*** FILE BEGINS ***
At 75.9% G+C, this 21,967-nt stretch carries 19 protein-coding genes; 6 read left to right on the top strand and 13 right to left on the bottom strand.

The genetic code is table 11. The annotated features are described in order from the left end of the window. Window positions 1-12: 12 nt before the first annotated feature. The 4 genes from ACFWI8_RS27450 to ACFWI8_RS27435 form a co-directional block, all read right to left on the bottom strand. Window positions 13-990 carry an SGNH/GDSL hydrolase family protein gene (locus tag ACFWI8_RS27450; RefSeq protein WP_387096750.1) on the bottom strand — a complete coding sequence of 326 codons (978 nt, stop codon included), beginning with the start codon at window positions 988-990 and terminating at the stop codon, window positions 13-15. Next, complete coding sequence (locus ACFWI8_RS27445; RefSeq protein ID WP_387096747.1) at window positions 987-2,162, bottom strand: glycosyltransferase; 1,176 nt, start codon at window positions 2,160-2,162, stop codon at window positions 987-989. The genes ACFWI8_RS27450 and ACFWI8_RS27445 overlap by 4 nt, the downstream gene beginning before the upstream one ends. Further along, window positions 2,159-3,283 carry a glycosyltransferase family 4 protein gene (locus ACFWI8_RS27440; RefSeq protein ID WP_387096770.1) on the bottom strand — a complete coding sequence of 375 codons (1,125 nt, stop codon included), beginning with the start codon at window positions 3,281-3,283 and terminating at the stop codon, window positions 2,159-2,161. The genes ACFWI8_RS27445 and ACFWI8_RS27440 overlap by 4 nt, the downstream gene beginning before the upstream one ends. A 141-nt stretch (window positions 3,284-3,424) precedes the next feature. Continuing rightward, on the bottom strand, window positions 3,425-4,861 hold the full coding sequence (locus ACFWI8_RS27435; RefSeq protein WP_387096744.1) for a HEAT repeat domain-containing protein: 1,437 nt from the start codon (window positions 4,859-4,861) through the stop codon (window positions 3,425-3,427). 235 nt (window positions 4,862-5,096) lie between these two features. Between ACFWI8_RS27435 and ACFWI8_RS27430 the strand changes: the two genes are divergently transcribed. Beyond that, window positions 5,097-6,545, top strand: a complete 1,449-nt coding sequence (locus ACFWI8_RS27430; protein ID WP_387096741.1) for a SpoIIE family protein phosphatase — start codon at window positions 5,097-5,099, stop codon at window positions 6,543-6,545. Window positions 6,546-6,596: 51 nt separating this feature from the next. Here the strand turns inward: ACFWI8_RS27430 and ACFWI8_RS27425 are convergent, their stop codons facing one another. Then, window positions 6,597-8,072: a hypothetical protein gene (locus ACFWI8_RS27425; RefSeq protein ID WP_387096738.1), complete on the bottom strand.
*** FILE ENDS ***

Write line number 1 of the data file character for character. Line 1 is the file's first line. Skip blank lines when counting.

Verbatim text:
At 75.9% G+C, this 21,967-nt stretch carries 19 protein-coding genes; 6 read left to right on the top strand and 13 right to left on the bottom strand.